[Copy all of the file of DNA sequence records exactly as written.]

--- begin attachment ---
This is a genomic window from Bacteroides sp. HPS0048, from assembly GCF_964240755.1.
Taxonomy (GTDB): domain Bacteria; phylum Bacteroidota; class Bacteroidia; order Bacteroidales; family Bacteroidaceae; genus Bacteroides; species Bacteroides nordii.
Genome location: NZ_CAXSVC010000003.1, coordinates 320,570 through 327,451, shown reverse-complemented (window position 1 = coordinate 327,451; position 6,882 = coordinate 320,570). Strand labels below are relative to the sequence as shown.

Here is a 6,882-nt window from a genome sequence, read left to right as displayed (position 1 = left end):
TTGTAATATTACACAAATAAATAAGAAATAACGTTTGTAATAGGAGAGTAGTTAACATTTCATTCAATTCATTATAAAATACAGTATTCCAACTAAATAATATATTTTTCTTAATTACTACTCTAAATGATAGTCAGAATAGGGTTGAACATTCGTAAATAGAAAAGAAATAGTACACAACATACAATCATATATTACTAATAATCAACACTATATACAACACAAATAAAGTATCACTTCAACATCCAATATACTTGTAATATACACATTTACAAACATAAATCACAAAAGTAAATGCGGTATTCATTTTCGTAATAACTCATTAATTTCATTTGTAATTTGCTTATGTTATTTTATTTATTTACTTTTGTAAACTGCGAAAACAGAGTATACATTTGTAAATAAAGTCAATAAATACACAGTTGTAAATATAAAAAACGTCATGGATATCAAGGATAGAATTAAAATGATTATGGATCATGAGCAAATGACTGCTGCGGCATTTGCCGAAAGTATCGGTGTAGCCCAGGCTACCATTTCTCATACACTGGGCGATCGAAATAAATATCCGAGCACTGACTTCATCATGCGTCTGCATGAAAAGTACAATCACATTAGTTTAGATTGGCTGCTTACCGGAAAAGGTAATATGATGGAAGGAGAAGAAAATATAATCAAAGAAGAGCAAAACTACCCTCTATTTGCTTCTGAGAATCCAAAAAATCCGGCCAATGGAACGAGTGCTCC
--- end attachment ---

This is a genomic window from Bacteroides sp. HPS0048, from assembly GCF_964240755.1.
Taxonomy (GTDB): domain Bacteria; phylum Bacteroidota; class Bacteroidia; order Bacteroidales; family Bacteroidaceae; genus Bacteroides; species Bacteroides nordii.
Genome location: NZ_CAXSVC010000003.1, coordinates 320,570 through 327,451, shown reverse-complemented (window position 1 = coordinate 327,451; position 6,882 = coordinate 320,570). Strand labels below are relative to the sequence as shown.

Here is a 6,882-nt window from a genome sequence, read left to right as displayed (position 1 = left end):
TTGTAATATTACACAAATAAATAAGAAATAACGTTTGTAATAGGAGAGTAGTTAACATTTCATTCAATTCATTATAAAATACAGTATTCCAACTAAATAATATATTTTTCTTAATTACTACTCTAAATGATAGTCAGAATAGGGTTGAACATTCGTAAATAGAAAAGAAATAGTACACAACATACAATCATATATTACTAATAATCAACACTATATACAACACAAATAAAGTATCACTTCAACATCCAATATACTTGTAATATACACATTTACAAACATAAATCACAAAAGTAAATGCGGTATTCATTTTCGTAATAACTCATTAATTTCATTTGTAATTTGCTTATGTTATTTTATTTATTTACTTTTGTAAACTGCGAAAACAGAGTATACATTTGTAAATAAAGTCAATAAATACACAGTTGTAAATATAAAAAACGTCATGGATATCAAGGATAGAATTAAAATGATTATGGATCATGAGCAAATGACTGCTGCGGCATTTGCCGAAAGTATCGGTGTAGCCCAGGCTACCATTTCTCATACACTGGGCGATCGAAATAAATATCCGAGCACTGACTTCATCATGCGTCTGCATGAAAAGTACAATCACATTAGTTTAGATTGGCTGCTTACCGGAAAAGGTAATATGATGGAAGGAGAAGAAAATATAATCAAAGAAGAGCAAAACTACCCTCTATTTGCTTCTGAGAATCCAAAAAATCCGGCCAATGGAACGAGTGCTCC